High School Sports

Althoff senior will be third-generation SIUE wrestler. But first, a run at state title.

Max Kristoff carries on his family’s wrestling legacy

Althoff senior wrestler Max Kristoff is working to get to his fourth-straight state tournament before he follows in his grandfather's and father's footsteps and wrestles for the SIUE Cougars.
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Althoff senior wrestler Max Kristoff is working to get to his fourth-straight state tournament before he follows in his grandfather's and father's footsteps and wrestles for the SIUE Cougars.

A third generation member of college wrestling royalty, Max Kristoff has no doubt seen the countless articles and clippings pasted in the family scrapbooks.

His grandfather is Larry Kristoff, a two-time Olympian who built a program at Southern Illinois University Edwardsville that once dominated NCAA Division II wrestling. The Cougars won three straight national championships (1984-86) under Kristoff, who also helped develop 18 NCAA Division II national champions and 111 All-Americans over 30 years.

Among his national champions were sons Mark and Kip Kristoff, who each have become high school wrestling coaches.

Next fall, Max Kristoff, a senior at Althoff, will introduce a third generation of the wrestling family to the SIUE wrestling Cougars.

Currently 37-4 and ranked second in the Class 1A 145-pound weight class heading into the Carterville Sectional on Friday. Kristoff knows some added expectation that comes attached to his name.

“I know there is a (family) legacy there but I don’t look at it as a downfall or even something I have to live up to,” he said. “I have to be my own person. I’m going to make a name for myself.”

Kristoff was part of a strong Althoff contingent to last year’s IHSA State Meet that brought back two championships. Brothers Danny and Zac Braunagel were state champions at 160 and 182 pounds, respectively, while Chase Bittle placed second at 126 pounds. Althoff also got a fourth-place finish from Matthew Minick at 106 and sixth-place medals from Anthony Federico and 132 and Kristoff at 138.

Kristoff placed fifth in state in 2017.

Now 76, Larry Kristoff lives on his 250-acre farm in Anna where he enjoys hunting, fishing and hosting his family. He also enjoys keeping a close eye on his two favorite wrestlers — granddaughter Grace Kristoff, a freshman wrestler at McKendree University, and her younger brother Max.

“Max didn’t really talk to me about colleges and I never really said anything to him about it. It was his decision and he had to go where he’ll be happy,” he said. “That’s what counts to me as well.”

Max Kristoff will join and SIUE program that is on the rise in NCAA Division I under coach Jeremy Spates.

“They game me a great offer,’’ Kristoff said. “I’ve known these coaches for a while. I’ve seen where the program has been and where it’s going. Coach Spates is a good coach who knows what he’s doing. Plus I’ll know the guys on the team. It has a home-like atmosphere and wrestlers in the room who can push me to be a Divisiion I All-American.’’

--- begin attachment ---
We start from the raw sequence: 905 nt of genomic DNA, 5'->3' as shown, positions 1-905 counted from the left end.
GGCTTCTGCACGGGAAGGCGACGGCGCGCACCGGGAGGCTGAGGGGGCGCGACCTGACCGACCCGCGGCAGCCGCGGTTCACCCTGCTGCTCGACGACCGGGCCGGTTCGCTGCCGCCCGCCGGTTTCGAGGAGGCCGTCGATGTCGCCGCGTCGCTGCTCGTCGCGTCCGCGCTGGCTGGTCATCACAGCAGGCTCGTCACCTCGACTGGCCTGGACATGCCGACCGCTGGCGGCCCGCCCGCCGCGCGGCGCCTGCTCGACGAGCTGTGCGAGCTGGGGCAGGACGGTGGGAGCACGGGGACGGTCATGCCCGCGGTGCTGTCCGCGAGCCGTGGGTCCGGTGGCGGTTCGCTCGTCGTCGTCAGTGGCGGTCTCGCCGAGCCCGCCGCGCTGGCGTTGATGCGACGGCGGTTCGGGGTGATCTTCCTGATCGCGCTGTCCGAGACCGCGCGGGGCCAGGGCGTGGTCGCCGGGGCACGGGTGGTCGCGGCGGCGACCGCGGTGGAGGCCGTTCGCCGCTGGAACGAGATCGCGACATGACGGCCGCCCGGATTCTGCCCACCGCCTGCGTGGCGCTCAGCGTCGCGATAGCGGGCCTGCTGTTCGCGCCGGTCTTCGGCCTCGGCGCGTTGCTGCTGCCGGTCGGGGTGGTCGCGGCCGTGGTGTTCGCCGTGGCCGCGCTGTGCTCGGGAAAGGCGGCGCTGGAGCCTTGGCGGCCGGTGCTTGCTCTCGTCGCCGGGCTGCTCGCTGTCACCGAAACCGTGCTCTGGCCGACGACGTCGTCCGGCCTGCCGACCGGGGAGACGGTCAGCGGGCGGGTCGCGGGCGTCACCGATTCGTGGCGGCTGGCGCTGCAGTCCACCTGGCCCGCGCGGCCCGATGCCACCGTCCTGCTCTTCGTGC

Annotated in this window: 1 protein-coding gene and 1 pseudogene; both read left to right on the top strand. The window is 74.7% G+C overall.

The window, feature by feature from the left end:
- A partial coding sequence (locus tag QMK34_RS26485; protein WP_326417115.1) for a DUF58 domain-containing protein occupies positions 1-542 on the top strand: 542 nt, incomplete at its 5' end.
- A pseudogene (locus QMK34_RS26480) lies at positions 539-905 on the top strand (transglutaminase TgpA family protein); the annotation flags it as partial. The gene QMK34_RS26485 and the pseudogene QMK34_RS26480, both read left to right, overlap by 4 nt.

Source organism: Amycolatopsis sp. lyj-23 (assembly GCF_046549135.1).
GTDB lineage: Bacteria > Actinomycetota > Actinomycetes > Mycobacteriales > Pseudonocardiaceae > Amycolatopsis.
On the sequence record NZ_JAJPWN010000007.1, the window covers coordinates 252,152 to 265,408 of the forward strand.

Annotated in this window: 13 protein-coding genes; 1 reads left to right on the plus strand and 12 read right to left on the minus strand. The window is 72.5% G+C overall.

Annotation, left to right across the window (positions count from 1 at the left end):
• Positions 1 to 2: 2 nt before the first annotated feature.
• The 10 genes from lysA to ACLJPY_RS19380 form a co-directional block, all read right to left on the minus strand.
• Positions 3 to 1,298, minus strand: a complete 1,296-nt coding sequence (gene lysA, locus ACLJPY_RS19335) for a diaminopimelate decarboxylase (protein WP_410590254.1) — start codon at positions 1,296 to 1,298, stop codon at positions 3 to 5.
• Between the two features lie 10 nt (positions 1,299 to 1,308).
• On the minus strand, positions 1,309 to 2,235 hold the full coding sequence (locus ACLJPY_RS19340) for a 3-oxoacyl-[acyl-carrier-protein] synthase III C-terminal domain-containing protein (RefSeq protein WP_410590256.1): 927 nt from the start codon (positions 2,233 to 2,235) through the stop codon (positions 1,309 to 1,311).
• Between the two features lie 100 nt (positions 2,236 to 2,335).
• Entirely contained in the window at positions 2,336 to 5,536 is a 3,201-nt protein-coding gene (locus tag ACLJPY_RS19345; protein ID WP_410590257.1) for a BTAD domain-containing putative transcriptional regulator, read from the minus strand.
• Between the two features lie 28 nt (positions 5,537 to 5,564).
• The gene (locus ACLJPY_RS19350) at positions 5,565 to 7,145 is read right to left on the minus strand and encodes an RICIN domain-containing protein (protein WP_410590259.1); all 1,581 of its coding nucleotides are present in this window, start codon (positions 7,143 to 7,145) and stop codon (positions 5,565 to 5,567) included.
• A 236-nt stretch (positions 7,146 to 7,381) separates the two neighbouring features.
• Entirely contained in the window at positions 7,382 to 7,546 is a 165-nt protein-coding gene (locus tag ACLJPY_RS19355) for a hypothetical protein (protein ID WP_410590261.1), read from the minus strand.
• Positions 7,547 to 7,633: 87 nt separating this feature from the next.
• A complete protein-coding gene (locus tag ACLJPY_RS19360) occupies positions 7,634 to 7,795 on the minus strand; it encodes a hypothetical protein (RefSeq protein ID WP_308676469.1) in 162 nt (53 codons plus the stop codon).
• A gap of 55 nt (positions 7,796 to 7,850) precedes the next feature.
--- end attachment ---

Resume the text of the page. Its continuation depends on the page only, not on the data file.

A three-time state tournament place winner, Max Kristoff will be one of 10 Althoff wrestlers at the Carterville Sectional Friday.

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Larry Kristoff, a two-time Olympian, built a program at Southern Illinois University Edwardsville that once dominated NCAA Division II wrestling.

The top four wrestlers in each weight class qualify for the IHSA Class 1A State Tournament, which begins Feb. 14 at State Farm Center on the campus of the University of Illinois in Champaign. Kristoff placed sixth at 138 pounds at last year’s state meet.

Larry Kristoff said he plans to be at both events to watch his grandson close out his high school career, he hopes, with a state championship.

“If he wrestles the way he is capable, he’s got as good a chance as anybody,’’ Larry Kristoff said. “Last year at the state tournament, he didn’t wrestle well and shouldn’t have lost the semifinal match. But at that level if you aren’t at your best, you’re going to get beat. That’s what happened.’’

Whatever happens the next two weeks, being a member of the Althoff wrestling program has been a great experience for Kristoff.

“My freshman year I wanted to be a state champion, but wrestling with the Braunagels (Danny and Zac) along with Chase (Bittle), I got beat up everyday in practice. But it made me better and helped to make me the wrestler I am today.

“My grandfather will be there the next two weekends. Normally, I don’t like it when anybody except my immediate family shows up to watch me, but I am very, very close to my grandfather. I love it when he comes to watch me compete. It’s very motivational.’’

Dean Criddle has worked at the Belleville News-Democrat for 32 years as a sports writer. Dean graduated from SIUE with a double major in journalism and English, is married and lives in Belleville.

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